There are few better barometers for the health of physical retail than Primark, which doesn’t sell online.
“Big queues formed outside Primark stores as they opened their doors following the reopening of non-essential retail in England on 12 April but it is still notable that its owner Associated British Foods reported record sales for the discount clothing chain over the past week.
“Primark clearly has brand loyalty and serves a cost conscious market which is keen to get out to the shops and see and feel items of clothing before making a purchase.
“It looks like people are not just buying essentials, as they did after previous lockdowns. They’re picking up fashion items too, perhaps anticipating a return to going out and socialising as freedoms return.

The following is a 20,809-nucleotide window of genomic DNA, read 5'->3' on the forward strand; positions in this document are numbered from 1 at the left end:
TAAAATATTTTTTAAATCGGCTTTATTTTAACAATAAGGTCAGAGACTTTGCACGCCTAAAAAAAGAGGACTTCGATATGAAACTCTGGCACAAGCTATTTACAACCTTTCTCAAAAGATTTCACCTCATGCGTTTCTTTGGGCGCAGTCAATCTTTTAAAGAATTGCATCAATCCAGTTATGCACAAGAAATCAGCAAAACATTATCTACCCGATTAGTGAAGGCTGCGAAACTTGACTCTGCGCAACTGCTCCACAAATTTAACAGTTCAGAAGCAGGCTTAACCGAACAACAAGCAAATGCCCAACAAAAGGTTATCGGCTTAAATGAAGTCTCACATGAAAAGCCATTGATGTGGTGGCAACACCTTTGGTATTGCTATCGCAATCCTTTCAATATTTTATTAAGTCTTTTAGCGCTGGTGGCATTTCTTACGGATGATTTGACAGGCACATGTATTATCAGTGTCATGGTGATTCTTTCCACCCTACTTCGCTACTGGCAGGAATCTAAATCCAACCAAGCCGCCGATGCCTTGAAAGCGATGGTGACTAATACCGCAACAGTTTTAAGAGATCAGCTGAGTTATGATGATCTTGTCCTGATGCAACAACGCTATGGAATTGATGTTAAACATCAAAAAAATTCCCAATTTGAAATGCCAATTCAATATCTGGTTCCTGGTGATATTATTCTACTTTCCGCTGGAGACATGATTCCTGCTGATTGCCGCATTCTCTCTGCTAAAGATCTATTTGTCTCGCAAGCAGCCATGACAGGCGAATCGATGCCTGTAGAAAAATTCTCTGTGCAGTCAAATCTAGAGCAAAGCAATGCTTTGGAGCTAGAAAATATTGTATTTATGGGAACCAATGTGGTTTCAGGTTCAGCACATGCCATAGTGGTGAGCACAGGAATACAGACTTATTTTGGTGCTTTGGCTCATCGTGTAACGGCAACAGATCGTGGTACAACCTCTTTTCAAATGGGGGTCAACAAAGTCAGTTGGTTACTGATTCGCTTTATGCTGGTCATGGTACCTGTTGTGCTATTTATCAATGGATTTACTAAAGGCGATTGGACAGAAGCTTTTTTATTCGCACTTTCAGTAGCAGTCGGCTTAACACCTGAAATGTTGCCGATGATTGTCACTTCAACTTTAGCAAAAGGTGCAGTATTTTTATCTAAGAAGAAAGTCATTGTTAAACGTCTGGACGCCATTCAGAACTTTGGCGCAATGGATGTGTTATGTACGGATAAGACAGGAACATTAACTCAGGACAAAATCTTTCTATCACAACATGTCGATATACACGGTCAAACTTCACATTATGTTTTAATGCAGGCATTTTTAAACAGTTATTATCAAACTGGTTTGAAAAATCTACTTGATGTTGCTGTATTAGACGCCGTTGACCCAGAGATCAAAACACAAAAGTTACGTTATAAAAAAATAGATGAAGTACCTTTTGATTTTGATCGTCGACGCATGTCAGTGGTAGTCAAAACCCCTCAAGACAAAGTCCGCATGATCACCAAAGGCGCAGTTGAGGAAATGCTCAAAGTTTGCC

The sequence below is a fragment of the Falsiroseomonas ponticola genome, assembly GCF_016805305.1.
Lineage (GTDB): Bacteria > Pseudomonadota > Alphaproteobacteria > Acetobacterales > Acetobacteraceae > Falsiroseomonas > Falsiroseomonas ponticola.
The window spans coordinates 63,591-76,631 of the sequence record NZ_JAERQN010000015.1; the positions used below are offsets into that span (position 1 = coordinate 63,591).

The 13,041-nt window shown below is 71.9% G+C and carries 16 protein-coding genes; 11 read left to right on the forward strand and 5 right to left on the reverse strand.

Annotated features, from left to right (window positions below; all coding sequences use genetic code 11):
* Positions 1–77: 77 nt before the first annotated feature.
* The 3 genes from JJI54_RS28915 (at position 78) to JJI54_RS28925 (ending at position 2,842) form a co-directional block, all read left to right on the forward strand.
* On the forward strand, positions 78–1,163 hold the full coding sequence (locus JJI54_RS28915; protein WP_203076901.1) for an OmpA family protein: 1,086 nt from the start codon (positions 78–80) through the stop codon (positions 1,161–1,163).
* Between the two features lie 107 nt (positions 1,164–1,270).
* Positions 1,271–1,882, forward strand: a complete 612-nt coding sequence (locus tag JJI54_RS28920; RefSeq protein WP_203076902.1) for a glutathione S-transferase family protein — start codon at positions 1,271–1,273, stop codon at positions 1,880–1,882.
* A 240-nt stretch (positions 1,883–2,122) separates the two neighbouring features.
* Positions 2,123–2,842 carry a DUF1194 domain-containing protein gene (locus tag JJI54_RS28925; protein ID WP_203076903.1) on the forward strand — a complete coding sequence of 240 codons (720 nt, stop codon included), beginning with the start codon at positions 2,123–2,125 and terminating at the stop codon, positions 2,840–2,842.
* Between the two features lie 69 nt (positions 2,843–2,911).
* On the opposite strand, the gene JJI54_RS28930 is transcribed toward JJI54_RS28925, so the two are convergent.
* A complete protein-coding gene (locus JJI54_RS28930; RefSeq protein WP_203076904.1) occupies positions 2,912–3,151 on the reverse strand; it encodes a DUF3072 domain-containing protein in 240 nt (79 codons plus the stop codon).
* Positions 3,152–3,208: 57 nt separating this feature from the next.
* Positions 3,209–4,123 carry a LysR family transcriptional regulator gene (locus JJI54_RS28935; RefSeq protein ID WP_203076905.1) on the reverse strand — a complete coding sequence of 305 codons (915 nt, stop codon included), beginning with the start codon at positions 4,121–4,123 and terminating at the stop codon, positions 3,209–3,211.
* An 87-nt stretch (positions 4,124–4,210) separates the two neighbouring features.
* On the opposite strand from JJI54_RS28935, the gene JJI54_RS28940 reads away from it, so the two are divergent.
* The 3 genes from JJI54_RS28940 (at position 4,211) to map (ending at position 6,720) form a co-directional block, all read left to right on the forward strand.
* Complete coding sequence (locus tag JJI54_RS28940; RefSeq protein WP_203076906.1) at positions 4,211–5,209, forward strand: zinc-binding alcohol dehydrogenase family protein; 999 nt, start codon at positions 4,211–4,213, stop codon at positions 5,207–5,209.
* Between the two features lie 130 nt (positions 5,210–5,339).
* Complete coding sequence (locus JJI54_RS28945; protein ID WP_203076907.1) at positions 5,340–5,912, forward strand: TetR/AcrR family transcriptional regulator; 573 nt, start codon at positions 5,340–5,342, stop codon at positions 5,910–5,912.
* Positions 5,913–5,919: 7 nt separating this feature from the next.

“Primark has consistently stuck to its guns on staying offline, even if this left it without a channel to sell to consumers when Covid restrictions were at their tightest. It argues the increased costs of web-based sales would mean lifting the low prices on its products.
“Now Primark stands to benefit from a less crowded market on the high street and is likely to continue its strategy of opening up stores in areas where it has less penetration in the US and Europe.
“Associated British Foods’s diversified approach, with food, agriculture and ingredients businesses all important parts of the group, helped it get through periods when Primark stores were shuttered thanks to lockdown, though any weakness from these business units in the second half of its financial year would dilute the impact of a big rebound in retail.
“Associated British Foods demonstrated its resilience and put a tick in the ESG box by agreeing to return the funds provided by the Government under the furlough scheme and this allows for a notable milestone in the group’s recovery of resuming dividends.”